Since my new book, The Body Has a Mind of its Own: How Body Maps in Your Brain Help You Do (Almost) Everything Better arrived I've been buried in it. The Blakeslees have written a very good book, (even if they didn't include a reference list).
Ginger Campbell MD has an excellent podcast about this book. Visit her show notes here.
This book, and for those in a hurry, the podcast, affords us a long leisurely look into the brain and its workings (especially after having just read Rhythms of the Brain!) The brain creates several maps, mostly in the parietal lobes, mostly of the body itself (the human antigravity suit itself, inside and out) but also of the space around the body - it will change the maps to include any tool that is being used, for example, a cane used by a blind person to navigate along a street. The kinesthetic/motor map stretches out to include the cane, spreads over the visual cortex, and enables the person to "see" the sidewalk through their body.
The brain turns on as soon as it forms embryologically, starts to function even as it still grows (the frontal lobes are not fully grown for a couple decades), and does not ever turn off until the moment we die. Even while we are sound asleep, it is still working away, keeping our lungs breathing and our heart beating. Amazing. First there is movement, then through feedback from the movement and subsequent encounter with the environment, the brain refines its maps of space and how the body fits into them. Strokes and other neurological twists of fate can lead to some very strange mapping problems, like the feeling of having three arms, or only one, or that a limb does not belong to one and must be amputated.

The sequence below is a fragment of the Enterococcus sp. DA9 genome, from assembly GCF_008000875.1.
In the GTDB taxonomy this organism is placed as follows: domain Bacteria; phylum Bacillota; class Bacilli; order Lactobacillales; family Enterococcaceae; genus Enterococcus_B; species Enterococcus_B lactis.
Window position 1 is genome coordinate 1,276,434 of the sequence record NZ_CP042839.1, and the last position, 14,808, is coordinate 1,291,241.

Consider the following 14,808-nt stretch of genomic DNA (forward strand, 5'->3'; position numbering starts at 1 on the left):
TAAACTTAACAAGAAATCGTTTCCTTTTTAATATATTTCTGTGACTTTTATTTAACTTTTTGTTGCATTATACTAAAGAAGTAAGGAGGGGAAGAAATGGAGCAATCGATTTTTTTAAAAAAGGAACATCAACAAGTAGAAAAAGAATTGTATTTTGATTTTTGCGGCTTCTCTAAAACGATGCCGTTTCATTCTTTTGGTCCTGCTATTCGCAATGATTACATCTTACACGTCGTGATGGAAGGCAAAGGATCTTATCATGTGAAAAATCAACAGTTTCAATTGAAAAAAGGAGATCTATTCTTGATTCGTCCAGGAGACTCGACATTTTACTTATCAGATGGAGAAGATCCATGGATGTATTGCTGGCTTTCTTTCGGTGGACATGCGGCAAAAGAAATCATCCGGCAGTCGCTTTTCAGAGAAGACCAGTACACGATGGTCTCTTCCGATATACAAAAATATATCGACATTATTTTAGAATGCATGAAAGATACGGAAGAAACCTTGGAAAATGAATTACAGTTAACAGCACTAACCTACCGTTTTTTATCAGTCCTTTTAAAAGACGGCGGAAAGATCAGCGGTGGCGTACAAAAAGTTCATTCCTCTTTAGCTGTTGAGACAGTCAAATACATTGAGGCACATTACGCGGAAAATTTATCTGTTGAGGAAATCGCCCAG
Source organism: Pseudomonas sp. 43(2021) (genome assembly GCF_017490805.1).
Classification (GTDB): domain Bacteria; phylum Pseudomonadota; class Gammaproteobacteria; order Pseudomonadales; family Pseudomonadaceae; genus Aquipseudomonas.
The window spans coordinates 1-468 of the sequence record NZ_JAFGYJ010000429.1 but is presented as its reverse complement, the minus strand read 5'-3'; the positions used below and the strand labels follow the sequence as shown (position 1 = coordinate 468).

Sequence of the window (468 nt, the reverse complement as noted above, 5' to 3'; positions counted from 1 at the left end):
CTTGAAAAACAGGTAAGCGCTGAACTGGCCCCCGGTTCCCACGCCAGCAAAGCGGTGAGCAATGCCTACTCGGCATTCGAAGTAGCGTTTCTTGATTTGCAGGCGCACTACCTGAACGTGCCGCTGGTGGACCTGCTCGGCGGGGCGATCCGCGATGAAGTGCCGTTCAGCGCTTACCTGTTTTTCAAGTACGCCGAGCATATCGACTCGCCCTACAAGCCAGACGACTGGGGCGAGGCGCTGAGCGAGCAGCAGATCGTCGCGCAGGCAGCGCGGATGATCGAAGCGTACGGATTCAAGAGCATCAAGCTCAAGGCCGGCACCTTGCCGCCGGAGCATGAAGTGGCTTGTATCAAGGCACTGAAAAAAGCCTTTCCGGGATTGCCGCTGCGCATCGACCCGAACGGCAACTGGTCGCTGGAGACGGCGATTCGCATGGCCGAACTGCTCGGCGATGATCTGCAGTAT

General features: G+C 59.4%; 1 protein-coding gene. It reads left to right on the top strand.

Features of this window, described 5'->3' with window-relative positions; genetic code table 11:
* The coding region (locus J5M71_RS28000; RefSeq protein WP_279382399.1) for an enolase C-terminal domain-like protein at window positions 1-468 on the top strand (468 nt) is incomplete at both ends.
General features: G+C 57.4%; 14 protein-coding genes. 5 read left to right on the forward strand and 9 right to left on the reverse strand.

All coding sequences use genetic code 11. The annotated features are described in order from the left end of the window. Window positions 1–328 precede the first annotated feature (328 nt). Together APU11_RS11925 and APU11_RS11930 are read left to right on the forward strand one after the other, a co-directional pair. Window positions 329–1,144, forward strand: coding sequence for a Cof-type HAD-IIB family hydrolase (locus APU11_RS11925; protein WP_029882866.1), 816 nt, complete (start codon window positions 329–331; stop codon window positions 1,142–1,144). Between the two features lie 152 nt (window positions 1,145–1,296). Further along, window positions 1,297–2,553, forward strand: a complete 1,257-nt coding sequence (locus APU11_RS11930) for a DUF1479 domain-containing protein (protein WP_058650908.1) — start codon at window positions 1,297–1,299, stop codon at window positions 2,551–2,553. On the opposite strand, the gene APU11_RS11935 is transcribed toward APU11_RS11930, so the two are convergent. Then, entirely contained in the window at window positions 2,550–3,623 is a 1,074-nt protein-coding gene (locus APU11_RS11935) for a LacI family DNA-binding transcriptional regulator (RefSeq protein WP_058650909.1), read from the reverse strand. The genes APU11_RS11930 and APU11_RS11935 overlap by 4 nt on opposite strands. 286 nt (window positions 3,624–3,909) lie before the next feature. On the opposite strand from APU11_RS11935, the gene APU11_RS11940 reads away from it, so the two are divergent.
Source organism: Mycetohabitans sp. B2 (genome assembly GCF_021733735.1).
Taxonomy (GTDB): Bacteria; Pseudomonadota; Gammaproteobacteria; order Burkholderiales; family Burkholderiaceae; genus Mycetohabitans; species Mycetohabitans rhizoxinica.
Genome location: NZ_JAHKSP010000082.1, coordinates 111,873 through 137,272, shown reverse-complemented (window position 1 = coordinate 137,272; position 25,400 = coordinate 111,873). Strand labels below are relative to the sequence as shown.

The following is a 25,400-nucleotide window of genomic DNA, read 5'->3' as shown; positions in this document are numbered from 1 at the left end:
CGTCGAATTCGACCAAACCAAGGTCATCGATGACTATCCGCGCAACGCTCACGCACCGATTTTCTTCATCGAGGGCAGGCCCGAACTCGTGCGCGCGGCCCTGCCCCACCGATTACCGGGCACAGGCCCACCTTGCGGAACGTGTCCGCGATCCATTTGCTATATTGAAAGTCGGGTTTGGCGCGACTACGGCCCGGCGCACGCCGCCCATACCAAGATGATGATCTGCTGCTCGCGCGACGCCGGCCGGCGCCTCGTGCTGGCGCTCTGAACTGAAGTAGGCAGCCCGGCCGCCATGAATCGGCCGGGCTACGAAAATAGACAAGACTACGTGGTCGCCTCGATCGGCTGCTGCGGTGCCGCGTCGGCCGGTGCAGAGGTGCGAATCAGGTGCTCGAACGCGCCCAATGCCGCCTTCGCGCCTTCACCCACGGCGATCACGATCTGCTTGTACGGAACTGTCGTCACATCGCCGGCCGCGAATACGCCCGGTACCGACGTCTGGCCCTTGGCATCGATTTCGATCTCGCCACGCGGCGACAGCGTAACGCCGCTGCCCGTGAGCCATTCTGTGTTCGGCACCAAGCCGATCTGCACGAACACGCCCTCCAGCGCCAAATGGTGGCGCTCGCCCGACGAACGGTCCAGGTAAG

Of interest to me as a manual therapist is a careful and lengthy explanation of various dystonias and what is thought to happen to the mapping in association. Stress-free practicing of any honed motor skill is advised; just practicing mentally (e.g., golfing) will preserve mapping with good fidelity - the brain will use premotor maps, so no need to burn out your actual motor maps. Musicians will find this an important book to read, sports enthusiasts, anyone who uses their body for skilled performance of any sort.
When I think about how I use my own body, I realize I'm not apt to incur dystonia over time. For one thing, I don't rush, and for another, I never do the same thing twice, the same way, ever.